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Some W’s are MORE EQUAL than others

There are so many dangers with targeting.

Like with ‘Who?’. Believing it makes any kind of sense to target generationally.

As Kim Parker of the Pew Research Centre said recently: “The question isn’t whether young adults today are different from middle-aged or older adults today. The question is whether young adults today are different from young adults at some specific point in the past.”

Or ‘What?’. Seeing the category you buy data on, rather than the market your customer is in.

“Our aim is to build a community of lovers of our unique brand of healthy, guilt-free cookies.”

Or ‘When?’. And ‘Where?’.

These two are always at the heart of the mental availability argument. Make sure buyers remember your brand at this particular time and in this particular place.

That led some guy on LinkedIn to say that this was the key difference between Corona and Guinness. On a beach Corona comes to mind, in an Irish pub Guinness does. Man’s a genius.

Then there’s ‘Why?’. Not Simon Sinek’s Why, the proper one. Market orientation, with a question mark.

Starting with surface drivers. It’s vital to meet these but generally impossible to own them.

Unless by some miracle everybody else has looked straight past them. And overlooked, for example, that all insurance is there to fix things in a customer's time of need. Take a bow, Direct Line.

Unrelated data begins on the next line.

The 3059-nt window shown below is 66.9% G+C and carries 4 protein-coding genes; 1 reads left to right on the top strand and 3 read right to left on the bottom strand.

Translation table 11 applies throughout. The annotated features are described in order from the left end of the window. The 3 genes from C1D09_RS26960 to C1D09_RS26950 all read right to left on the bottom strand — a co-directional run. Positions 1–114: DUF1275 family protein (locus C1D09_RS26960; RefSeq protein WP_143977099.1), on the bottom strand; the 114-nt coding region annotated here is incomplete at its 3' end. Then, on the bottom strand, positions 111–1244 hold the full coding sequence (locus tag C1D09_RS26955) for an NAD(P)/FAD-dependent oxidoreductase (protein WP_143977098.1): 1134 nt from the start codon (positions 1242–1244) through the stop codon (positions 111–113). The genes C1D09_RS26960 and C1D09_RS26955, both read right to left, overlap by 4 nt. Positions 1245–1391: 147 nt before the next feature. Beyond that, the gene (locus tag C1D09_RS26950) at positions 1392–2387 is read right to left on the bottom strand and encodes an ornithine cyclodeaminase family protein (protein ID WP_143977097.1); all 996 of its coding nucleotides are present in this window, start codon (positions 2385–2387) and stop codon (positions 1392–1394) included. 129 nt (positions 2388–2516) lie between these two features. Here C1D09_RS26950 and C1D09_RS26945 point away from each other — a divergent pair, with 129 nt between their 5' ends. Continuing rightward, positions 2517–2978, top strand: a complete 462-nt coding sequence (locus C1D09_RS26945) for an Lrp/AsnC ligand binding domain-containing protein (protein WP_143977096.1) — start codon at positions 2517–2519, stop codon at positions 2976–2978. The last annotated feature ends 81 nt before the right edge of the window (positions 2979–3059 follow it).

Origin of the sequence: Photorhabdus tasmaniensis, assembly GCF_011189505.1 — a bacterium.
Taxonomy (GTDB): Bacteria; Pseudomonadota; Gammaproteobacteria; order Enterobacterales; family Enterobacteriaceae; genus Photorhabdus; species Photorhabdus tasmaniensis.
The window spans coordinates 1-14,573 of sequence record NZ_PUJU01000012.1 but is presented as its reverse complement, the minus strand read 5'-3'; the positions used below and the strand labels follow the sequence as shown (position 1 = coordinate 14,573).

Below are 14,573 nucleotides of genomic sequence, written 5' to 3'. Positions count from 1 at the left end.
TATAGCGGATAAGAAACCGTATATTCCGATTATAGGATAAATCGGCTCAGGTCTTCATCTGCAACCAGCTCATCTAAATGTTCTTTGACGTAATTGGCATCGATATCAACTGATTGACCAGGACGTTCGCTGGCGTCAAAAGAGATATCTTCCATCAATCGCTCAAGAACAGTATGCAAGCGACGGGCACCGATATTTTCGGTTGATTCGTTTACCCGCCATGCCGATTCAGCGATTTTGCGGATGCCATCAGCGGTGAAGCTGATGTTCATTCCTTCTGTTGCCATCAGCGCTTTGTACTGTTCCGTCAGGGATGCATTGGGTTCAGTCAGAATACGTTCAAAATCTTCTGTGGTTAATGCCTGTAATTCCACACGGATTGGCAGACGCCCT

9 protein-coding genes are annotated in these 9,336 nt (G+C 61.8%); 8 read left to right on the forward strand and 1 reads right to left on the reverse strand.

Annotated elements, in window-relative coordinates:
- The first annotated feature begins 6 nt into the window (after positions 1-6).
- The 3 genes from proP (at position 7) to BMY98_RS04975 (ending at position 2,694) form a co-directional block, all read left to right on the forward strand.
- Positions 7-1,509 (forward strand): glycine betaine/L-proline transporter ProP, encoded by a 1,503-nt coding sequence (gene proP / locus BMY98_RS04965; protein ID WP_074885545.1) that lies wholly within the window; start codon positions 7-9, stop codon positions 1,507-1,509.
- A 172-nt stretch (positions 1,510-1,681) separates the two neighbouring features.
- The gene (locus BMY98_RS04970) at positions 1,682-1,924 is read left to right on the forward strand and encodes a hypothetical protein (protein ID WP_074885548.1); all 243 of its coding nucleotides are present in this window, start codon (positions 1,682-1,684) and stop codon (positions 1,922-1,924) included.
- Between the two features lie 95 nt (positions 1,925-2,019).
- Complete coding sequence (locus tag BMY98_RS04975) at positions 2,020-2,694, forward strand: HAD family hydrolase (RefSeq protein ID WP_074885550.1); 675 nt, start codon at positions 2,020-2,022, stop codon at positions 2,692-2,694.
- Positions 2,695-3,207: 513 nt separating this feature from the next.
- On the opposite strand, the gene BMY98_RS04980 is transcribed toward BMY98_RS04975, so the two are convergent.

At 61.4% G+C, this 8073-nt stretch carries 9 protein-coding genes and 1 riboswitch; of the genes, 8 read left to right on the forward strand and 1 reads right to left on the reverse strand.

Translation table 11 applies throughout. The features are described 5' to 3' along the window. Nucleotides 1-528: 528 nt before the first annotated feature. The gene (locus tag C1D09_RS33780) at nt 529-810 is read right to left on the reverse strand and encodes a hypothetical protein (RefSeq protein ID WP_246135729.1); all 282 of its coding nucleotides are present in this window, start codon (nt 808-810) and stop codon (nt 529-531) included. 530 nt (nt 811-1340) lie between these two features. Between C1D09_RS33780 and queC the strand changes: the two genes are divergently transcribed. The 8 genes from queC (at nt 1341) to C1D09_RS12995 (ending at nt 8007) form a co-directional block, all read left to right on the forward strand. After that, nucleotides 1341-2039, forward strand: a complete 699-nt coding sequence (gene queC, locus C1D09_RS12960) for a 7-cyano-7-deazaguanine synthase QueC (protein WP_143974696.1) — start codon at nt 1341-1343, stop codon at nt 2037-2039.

And then there’s the other 'Why?'. Your deeper needs.

Still plenty of risk of drowning here.

Like feeling you’re in a psychology lecture.

Or falling for ye olde archetypes.

Or jumping straight from a consumer need to a brand personality and missing out the positioning part altogether.

But the great thing about deeper needs is they never really change. Unchanging man.

So once you have the Need Map for your world of interest, it’ll last you a long time. That research project will prove exceptionally good value (click here for a quote).

And there’s another thing.

Once you have your ‘Why?’, you can find yourself rethinking your ‘Who?’, ‘What?’, ‘When?’ and ‘Where?’

Maybe a lot more people have that ‘Why?’ than you first thought.

And that world is a whole lot bigger than the ‘What?’ you first pictured.

And yes, it is this ‘When?’ and that ‘Where?’. But it’s also this one and that one. It’s the feeling of being on the beach, not the beach itself.

That’s why Animal Farm by George Orwell is a classic.

In fact, it’s exactly like that.


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